Winner of the International IMPAC Dublin Literary Award 2011.
It is August, 1974, and a tightrope walker is suspended between the twin towers, watched by thousands in the streets below. Elegantly weaving together their seemingly disparate lives, McCann's powerful novel comes alive in the unforgettable voices of the city's people, unexpectedly drawn together by hope, beauty, and the tightrope walker's "artistic crime of the century." Featuring a stunning ensemble performance by the narrators.
©2009 Colum McCann (P)2010 Recorded Books LLC
Tell us about yourself! I am a French woman and live in Paris. I love to read - I read almost EVERYTHING! I like also to speak English
This a great book, the one you will always keep in book shelves forever! You will be profoundly moved, and when reaches the end you might want to read it again because it is such delight.
McCann, fictionalizes a real historical event—the famous tightrope-walking stunt of a French aerialist who precariously balances himself as he walks between the two Twin Towers—and uses that event as the narrative ground around which he creates a host of characters you will soon become attach to.
The tightrope event moves in and out of most the characters’ lives that have often no connection with the person performing the tightrope. But this event is the one which links most of the characters in the book.
The follows the lives of a group people before and after the Philippe Petit performed his spectacle on a tightrope between the World Trade Center on August 7, 1974. Although, McCann does not feature Philippe Petit as the central characters, the lives of all of the main characters intertwine with his walking between the twin’s towers. The book looks at people from all walks of life in NYC in the 1970s--from Bronx hookers to a Park Avenue matron. As the lives of each of these people come together you wonder who will survive this vicious city, where people and souls seem to be eaten alive.
WOW, I loved this book. You read it for the words, the thoughts that arise in you as you listen. You do not read this book for the plot. Maybe even parts are implausible, but that does not lessen the impact of the words. You cannot understand every line as you listen. Impossible. This is a book about life and how it whirls around you and how everything and everyone is interconnected.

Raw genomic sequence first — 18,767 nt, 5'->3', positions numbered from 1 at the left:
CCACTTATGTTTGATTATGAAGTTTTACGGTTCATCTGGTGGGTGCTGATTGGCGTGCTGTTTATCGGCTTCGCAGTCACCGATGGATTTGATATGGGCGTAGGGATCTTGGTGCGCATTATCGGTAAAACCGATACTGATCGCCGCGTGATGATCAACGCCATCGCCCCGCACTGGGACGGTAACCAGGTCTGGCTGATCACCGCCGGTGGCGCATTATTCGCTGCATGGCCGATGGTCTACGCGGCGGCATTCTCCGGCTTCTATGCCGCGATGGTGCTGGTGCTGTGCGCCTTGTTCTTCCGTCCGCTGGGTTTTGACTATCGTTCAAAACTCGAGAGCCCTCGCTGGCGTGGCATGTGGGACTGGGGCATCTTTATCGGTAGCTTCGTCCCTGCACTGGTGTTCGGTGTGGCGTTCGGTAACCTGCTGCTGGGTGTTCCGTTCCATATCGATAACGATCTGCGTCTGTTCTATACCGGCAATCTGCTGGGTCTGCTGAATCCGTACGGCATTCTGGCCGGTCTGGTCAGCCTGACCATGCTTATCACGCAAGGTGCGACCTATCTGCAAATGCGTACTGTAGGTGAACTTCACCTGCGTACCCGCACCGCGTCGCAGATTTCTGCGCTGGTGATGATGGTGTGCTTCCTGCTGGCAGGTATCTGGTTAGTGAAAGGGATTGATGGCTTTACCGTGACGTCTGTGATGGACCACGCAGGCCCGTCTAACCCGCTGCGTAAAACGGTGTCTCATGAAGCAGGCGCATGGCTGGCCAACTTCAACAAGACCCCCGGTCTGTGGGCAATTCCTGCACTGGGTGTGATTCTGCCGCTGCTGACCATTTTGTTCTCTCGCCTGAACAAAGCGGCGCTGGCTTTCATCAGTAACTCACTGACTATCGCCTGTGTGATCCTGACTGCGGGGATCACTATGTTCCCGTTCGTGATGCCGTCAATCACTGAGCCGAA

How can I describe this book..... it is poetry that does not rhyme. If I extract a few lines to show you, you will miss their import. They are part of the context, each line related to the next. Just as people are...
Absolutely excellent narration. Some stories are fun. Some are sad. You get a perfect balance. You will not understand more if you read the paper book. To understand you have to stop and think and each one of us will come up with a different explanation. There is no right explanation.
Do not be scared to read this book because you hear that is composed of different stories. It is, but they do all relate to each other. By the end you have learned about the lives of several disparate characters, maybe not every detail, but who they really are, what motivates and moves them. You see life and death and growth and disintegration and the world spins on with us little specks on the surface. But regardless of our smallness, we are each one of us important to each other.
I loved this audiobook.
There are many other reviews out there. If you want to know the factual details of who does what and the role of each character, read another review. Me, I do not advise reading this book for its plot. I will just say this: Philippe Petit and his tightrope act between the Twin Towers of the World Trade Center, that is today now long gone, really did happen in NYC in 1974. The rest is wonderful, imaginative fiction.
Narrators: Richard Poe, Gerard Doyle, Carol Monda, Johanna Parker, Ramon de Ocampo, Chris Sorensen, Patricia R. Floyd, Jim Frangione, Alma Cuervo, Lizan Mitchell, and Cherise Boothe.
this book has a remarkable story and the ensemble cast that narrate it are a joy to listen to. Highly recommended and probably the first book that I would listen to again.
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